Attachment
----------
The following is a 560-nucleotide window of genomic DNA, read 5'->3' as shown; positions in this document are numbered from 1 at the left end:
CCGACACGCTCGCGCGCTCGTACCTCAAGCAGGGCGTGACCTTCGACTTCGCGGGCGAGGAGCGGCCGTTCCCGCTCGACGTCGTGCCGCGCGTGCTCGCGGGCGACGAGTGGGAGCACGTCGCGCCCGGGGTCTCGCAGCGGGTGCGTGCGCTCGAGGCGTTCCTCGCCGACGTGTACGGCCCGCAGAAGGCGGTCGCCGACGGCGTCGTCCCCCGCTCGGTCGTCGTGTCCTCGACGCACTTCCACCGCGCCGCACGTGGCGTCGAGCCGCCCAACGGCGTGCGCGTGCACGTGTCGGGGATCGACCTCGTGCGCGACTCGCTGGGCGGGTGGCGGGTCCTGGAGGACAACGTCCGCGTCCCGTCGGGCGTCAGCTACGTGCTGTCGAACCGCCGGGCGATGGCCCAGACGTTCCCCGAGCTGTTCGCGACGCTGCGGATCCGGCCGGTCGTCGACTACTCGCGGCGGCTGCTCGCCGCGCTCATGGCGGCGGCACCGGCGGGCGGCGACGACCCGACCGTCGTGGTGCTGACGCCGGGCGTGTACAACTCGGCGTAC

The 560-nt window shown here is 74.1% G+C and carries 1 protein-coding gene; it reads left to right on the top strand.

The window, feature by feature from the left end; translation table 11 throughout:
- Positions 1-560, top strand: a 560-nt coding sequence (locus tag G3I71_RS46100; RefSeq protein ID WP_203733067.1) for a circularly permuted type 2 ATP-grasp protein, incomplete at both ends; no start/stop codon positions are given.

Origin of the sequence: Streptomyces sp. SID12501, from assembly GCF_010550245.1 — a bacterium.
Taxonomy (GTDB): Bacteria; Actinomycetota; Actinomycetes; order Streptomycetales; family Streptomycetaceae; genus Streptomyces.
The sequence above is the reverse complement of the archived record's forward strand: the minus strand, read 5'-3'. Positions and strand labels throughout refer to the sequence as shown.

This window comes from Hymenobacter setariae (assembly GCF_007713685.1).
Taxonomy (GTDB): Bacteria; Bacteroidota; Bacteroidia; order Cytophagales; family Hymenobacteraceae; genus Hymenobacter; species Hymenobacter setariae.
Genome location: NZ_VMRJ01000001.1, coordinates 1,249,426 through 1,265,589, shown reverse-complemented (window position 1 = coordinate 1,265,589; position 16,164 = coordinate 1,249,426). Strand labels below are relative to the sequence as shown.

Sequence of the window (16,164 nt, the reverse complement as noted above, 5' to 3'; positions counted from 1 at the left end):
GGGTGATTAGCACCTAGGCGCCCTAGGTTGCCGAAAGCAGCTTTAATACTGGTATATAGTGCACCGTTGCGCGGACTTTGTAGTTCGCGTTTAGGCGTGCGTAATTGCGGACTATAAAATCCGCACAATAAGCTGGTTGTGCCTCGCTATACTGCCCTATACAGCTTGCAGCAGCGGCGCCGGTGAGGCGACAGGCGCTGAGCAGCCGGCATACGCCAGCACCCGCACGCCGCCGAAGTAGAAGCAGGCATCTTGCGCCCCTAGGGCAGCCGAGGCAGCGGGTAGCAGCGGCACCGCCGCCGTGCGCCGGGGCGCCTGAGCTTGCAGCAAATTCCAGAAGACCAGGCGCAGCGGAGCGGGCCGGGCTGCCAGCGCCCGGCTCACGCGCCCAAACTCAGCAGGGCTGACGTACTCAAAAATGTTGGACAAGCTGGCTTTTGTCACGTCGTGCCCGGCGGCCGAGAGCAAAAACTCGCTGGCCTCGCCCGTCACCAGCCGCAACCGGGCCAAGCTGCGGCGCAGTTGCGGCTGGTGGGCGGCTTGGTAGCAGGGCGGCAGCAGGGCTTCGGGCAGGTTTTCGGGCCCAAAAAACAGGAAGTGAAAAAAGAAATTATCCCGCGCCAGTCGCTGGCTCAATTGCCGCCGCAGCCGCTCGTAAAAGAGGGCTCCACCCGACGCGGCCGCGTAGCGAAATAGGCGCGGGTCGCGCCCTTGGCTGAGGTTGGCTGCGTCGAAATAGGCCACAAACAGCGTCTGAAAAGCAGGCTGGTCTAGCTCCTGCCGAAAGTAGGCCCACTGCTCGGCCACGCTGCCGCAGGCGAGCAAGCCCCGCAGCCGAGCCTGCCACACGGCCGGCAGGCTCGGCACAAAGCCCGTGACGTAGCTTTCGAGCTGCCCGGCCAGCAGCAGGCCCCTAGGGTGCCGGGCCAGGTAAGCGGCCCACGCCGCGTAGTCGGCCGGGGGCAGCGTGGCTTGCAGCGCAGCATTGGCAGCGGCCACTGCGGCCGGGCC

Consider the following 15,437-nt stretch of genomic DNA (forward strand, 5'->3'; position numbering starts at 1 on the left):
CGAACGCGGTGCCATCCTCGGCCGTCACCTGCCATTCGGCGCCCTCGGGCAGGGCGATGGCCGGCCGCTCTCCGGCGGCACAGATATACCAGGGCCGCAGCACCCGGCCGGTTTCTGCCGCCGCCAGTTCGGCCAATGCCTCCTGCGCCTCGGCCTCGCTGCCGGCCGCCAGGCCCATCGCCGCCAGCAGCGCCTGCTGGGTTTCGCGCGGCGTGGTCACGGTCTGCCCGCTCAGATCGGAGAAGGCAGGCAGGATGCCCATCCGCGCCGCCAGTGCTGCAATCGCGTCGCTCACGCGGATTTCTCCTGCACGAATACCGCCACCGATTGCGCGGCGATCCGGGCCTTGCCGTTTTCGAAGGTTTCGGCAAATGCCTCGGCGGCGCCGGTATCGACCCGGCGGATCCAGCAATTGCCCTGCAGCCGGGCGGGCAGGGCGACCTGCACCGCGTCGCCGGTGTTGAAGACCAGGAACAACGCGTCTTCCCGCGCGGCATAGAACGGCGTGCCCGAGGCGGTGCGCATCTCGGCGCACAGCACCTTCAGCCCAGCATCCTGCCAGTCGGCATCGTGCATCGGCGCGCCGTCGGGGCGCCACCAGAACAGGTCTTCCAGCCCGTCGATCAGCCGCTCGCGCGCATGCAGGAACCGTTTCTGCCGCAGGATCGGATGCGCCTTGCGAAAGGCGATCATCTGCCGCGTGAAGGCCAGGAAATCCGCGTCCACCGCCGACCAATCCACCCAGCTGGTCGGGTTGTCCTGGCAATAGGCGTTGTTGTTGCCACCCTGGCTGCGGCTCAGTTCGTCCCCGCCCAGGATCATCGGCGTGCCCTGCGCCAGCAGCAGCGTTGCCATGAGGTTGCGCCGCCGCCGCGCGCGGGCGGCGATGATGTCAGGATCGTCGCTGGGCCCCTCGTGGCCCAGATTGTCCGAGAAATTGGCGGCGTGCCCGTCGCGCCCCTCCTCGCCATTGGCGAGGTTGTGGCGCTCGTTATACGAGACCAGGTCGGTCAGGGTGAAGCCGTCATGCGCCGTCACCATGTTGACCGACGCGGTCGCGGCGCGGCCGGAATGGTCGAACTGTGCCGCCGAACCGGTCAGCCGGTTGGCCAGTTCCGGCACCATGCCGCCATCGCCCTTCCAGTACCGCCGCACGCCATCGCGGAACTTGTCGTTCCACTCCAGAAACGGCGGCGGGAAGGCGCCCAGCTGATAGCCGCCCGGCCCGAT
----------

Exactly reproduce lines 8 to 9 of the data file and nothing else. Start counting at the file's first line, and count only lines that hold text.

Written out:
The sequence above is the reverse complement of the archived record's forward strand: the minus strand, read 5'-3'. Positions and strand labels throughout refer to the sequence as shown.

This window comes from Hymenobacter setariae (assembly GCF_007713685.1).